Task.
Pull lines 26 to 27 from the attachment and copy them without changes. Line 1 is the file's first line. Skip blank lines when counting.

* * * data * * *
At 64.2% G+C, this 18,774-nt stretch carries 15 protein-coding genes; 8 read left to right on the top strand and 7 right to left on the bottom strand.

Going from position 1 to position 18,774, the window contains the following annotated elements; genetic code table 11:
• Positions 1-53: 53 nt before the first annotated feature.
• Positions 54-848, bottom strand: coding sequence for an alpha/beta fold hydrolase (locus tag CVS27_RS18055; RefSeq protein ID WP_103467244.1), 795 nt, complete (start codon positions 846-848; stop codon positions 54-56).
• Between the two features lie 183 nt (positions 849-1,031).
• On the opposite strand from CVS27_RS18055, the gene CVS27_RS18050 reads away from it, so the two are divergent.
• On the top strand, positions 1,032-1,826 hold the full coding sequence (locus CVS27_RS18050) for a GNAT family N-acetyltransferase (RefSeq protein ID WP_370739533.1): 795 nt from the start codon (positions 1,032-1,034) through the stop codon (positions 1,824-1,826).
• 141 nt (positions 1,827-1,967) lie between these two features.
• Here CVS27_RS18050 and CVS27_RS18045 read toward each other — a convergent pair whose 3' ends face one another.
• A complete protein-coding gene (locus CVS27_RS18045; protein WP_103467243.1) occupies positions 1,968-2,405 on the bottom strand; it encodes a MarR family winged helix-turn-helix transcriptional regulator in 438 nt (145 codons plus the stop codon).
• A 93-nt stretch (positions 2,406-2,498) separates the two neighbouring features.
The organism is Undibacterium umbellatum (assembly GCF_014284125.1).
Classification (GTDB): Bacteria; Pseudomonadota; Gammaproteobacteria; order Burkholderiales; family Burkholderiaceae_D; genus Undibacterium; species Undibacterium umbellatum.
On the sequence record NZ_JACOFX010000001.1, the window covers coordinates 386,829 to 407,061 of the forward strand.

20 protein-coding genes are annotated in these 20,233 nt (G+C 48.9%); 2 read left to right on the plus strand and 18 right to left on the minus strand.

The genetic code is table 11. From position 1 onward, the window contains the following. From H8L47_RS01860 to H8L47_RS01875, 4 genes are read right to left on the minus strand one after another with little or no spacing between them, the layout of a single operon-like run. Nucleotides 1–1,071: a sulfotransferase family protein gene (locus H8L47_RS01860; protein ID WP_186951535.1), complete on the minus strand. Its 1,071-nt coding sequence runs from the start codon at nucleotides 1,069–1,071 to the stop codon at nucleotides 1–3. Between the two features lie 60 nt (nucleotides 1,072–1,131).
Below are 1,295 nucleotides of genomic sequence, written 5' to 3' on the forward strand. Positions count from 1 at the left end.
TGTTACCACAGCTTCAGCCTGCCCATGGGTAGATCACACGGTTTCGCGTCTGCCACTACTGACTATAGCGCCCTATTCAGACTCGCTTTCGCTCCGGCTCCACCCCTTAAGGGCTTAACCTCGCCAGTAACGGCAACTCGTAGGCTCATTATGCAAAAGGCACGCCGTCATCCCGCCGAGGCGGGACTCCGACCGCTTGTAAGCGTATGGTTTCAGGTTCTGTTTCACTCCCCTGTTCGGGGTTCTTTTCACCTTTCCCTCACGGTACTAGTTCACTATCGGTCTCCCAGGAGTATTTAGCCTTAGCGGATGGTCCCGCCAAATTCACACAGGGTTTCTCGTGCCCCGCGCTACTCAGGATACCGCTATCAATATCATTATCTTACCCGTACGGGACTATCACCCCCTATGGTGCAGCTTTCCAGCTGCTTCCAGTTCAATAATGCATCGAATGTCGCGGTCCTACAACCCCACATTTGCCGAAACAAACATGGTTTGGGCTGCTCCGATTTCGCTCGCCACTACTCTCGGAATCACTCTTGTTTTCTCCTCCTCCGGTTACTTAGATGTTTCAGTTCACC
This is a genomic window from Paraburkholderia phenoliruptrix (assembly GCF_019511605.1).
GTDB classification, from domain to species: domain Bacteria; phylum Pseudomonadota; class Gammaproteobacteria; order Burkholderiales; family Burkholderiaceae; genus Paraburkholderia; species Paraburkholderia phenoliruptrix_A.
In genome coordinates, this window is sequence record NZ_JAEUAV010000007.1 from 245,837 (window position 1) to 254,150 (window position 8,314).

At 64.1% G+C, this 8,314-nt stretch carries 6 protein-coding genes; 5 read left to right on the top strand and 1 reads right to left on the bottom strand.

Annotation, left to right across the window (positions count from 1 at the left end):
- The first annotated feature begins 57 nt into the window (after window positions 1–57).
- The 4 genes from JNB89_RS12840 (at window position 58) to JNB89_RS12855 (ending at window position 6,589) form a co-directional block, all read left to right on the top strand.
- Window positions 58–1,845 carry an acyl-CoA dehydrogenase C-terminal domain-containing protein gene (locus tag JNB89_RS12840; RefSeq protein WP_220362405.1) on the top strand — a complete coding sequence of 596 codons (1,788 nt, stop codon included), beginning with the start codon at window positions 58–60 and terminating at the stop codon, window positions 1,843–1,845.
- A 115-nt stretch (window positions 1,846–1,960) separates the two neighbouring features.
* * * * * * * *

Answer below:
- Window positions 58–1,845 carry an acyl-CoA dehydrogenase C-terminal domain-containing protein gene (locus tag JNB89_RS12840; RefSeq protein WP_220362405.1) on the top strand — a complete coding sequence of 596 codons (1,788 nt, stop codon included), beginning with the start codon at window positions 58–60 and terminating at the stop codon, window positions 1,843–1,845.
- A 115-nt stretch (window positions 1,846–1,960) separates the two neighbouring features.